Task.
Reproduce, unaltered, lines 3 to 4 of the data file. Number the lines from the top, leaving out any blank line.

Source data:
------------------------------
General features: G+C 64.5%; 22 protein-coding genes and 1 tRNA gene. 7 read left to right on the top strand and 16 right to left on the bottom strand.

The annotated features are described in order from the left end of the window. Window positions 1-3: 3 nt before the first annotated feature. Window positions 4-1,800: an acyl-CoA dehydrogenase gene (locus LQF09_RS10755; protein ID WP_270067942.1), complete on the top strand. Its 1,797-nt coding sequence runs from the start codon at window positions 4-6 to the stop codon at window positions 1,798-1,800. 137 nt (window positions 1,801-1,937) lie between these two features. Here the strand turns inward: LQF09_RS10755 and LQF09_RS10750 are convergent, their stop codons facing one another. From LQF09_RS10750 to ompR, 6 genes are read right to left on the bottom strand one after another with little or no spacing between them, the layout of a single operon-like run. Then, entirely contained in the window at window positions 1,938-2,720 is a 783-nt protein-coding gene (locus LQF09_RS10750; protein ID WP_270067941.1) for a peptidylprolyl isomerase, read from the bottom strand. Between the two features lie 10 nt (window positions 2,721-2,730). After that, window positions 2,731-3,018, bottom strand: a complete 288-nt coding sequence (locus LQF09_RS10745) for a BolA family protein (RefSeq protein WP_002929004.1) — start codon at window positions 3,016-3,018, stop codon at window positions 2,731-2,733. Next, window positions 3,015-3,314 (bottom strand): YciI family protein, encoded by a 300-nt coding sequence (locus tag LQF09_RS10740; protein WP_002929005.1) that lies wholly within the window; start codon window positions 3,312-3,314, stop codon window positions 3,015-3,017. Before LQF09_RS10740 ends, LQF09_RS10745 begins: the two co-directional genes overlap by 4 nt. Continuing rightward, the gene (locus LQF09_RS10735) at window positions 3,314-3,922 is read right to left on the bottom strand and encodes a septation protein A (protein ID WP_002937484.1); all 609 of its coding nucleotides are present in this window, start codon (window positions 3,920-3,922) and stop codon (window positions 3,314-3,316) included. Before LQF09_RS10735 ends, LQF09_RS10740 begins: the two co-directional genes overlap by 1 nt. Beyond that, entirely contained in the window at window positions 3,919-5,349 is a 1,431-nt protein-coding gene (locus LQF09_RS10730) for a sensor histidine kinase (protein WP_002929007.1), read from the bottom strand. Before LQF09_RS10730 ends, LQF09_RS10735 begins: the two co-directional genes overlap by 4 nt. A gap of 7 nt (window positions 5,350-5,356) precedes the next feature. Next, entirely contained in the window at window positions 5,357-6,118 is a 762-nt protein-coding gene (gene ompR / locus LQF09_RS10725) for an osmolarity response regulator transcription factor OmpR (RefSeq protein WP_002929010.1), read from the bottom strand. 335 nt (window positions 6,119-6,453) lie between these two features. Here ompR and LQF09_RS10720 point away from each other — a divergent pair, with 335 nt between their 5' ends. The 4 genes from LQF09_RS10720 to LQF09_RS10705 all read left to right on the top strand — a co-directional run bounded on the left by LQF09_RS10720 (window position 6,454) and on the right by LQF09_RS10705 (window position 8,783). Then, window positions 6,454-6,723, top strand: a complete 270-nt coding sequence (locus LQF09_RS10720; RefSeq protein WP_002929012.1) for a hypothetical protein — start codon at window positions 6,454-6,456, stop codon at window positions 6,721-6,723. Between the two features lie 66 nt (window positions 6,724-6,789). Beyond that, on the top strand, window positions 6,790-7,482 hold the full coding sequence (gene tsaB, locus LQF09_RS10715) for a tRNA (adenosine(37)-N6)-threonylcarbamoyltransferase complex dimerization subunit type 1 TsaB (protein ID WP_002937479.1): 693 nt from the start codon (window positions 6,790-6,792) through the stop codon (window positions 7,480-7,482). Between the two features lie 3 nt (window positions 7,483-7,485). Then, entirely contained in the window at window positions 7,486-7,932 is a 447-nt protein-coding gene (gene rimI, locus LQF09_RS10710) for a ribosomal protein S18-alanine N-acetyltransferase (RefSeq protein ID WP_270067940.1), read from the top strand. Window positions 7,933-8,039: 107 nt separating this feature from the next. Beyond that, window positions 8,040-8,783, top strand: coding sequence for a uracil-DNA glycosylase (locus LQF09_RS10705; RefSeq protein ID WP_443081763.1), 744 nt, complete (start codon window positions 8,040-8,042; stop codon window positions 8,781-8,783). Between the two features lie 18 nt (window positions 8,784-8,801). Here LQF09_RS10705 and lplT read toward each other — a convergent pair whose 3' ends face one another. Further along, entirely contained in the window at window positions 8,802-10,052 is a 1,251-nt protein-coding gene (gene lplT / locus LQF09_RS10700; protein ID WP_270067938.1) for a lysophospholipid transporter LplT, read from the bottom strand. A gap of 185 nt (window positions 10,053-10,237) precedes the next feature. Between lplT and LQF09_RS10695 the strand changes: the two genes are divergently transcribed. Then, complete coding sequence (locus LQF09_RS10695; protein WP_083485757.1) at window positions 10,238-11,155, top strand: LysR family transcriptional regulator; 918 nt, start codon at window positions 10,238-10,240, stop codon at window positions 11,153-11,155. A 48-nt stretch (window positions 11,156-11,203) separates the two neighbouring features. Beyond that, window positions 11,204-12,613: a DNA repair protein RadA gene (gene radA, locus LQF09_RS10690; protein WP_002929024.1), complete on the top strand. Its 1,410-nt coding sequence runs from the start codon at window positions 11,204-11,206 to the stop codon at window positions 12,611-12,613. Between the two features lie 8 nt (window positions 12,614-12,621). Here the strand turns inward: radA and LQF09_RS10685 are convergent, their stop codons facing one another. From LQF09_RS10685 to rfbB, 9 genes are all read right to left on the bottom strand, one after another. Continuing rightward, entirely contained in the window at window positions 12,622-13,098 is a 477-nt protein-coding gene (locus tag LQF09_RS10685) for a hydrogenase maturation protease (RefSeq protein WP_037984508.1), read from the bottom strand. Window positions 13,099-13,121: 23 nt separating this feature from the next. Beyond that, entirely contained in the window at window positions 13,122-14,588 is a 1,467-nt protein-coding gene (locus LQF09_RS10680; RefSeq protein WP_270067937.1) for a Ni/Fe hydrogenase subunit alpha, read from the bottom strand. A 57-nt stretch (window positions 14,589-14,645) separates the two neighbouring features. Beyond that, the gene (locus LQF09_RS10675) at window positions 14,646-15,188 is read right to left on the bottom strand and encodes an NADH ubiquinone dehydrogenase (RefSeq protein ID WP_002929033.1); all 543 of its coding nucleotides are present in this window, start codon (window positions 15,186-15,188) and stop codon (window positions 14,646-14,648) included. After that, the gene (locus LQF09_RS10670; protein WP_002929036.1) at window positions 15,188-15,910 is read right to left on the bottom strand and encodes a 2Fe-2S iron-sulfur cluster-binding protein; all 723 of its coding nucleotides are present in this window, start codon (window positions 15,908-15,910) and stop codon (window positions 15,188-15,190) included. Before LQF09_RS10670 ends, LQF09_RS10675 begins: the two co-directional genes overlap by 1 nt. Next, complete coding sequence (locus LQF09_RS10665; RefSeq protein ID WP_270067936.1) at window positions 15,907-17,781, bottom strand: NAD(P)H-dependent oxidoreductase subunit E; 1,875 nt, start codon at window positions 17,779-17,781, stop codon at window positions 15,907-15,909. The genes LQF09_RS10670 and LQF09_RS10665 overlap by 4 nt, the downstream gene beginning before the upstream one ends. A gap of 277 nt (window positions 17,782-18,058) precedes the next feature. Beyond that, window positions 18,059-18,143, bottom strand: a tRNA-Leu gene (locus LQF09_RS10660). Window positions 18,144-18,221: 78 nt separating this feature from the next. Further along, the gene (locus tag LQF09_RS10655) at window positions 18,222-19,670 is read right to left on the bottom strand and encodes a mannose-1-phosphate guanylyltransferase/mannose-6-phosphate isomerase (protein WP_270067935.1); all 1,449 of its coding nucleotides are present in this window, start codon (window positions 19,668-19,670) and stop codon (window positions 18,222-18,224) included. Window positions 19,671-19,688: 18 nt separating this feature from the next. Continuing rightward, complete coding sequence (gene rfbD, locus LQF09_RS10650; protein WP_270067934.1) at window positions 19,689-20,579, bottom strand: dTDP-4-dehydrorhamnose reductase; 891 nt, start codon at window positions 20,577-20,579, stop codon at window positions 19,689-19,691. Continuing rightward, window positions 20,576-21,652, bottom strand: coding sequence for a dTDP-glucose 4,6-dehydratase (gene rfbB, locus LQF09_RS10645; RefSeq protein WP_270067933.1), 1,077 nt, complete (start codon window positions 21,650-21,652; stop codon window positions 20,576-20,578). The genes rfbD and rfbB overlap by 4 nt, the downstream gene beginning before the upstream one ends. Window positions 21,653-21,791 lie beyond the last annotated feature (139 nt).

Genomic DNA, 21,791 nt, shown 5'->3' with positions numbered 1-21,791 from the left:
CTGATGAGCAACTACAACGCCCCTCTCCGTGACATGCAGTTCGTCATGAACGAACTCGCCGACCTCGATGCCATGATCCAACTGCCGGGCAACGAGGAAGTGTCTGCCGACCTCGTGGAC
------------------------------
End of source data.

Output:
Genomic DNA, 21,791 nt, shown 5'->3' with positions numbered 1-21,791 from the left:
CTGATGAGCAACTACAACGCCCCTCTCCGTGACATGCAGTTCGTCATGAACGAACTCGCCGACCTCGATGCCATGATCCAACTGCCGGGCAACGAGGAAGTGTCTGCCGACCTCGTGGAC